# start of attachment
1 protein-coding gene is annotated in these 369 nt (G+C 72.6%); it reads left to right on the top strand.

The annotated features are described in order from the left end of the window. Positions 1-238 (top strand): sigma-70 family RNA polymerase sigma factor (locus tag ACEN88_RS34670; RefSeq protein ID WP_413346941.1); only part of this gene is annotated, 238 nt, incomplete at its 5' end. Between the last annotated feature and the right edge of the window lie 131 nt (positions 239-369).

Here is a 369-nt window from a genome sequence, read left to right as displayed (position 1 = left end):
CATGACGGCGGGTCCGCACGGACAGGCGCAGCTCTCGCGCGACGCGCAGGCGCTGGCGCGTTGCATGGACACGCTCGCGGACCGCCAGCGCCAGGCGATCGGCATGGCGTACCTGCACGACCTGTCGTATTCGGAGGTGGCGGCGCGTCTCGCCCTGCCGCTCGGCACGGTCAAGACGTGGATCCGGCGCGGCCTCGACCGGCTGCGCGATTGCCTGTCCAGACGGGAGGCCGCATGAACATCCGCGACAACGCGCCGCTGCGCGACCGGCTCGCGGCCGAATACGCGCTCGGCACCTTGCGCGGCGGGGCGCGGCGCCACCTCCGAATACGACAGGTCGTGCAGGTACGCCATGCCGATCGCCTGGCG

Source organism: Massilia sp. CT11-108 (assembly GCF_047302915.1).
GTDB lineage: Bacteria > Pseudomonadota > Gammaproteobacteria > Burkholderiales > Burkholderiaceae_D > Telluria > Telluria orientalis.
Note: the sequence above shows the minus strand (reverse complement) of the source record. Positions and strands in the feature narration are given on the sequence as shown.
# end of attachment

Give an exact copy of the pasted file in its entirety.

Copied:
1 protein-coding gene is annotated in these 369 nt (G+C 72.6%); it reads left to right on the top strand.

The annotated features are described in order from the left end of the window. Positions 1-238 (top strand): sigma-70 family RNA polymerase sigma factor (locus tag ACEN88_RS34670; RefSeq protein ID WP_413346941.1); only part of this gene is annotated, 238 nt, incomplete at its 5' end. Between the last annotated feature and the right edge of the window lie 131 nt (positions 239-369).

Here is a 369-nt window from a genome sequence, read left to right as displayed (position 1 = left end):
CATGACGGCGGGTCCGCACGGACAGGCGCAGCTCTCGCGCGACGCGCAGGCGCTGGCGCGTTGCATGGACACGCTCGCGGACCGCCAGCGCCAGGCGATCGGCATGGCGTACCTGCACGACCTGTCGTATTCGGAGGTGGCGGCGCGTCTCGCCCTGCCGCTCGGCACGGTCAAGACGTGGATCCGGCGCGGCCTCGACCGGCTGCGCGATTGCCTGTCCAGACGGGAGGCCGCATGAACATCCGCGACAACGCGCCGCTGCGCGACCGGCTCGCGGCCGAATACGCGCTCGGCACCTTGCGCGGCGGGGCGCGGCGCCACCTCCGAATACGACAGGTCGTGCAGGTACGCCATGCCGATCGCCTGGCG

Source organism: Massilia sp. CT11-108 (assembly GCF_047302915.1).
GTDB lineage: Bacteria > Pseudomonadota > Gammaproteobacteria > Burkholderiales > Burkholderiaceae_D > Telluria > Telluria orientalis.
Note: the sequence above shows the minus strand (reverse complement) of the source record. Positions and strands in the feature narration are given on the sequence as shown.